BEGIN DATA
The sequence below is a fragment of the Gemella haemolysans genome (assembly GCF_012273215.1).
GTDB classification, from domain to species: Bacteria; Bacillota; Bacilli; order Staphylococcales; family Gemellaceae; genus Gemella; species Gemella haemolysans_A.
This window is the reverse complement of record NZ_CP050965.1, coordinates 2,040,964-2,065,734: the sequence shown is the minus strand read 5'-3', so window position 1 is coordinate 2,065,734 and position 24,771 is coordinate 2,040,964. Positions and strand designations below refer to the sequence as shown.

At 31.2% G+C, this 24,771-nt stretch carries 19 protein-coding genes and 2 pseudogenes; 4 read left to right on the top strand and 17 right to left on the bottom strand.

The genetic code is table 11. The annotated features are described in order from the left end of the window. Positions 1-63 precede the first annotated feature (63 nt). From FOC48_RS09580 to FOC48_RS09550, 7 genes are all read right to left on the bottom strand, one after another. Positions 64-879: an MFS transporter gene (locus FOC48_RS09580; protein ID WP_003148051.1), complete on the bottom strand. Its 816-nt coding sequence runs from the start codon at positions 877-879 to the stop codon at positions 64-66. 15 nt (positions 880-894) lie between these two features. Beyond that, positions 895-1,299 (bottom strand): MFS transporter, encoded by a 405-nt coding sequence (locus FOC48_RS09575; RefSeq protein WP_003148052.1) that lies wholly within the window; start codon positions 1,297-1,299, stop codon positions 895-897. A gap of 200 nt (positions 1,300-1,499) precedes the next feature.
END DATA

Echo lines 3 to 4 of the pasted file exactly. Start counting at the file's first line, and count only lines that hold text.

This window is the reverse complement of record NZ_CP050965.1, coordinates 2,040,964-2,065,734: the sequence shown is the minus strand read 5'-3', so window position 1 is coordinate 2,065,734 and position 24,771 is coordinate 2,040,964. Positions and strand designations below refer to the sequence as shown.

At 31.2% G+C, this 24,771-nt stretch carries 19 protein-coding genes and 2 pseudogenes; 4 read left to right on the top strand and 17 right to left on the bottom strand.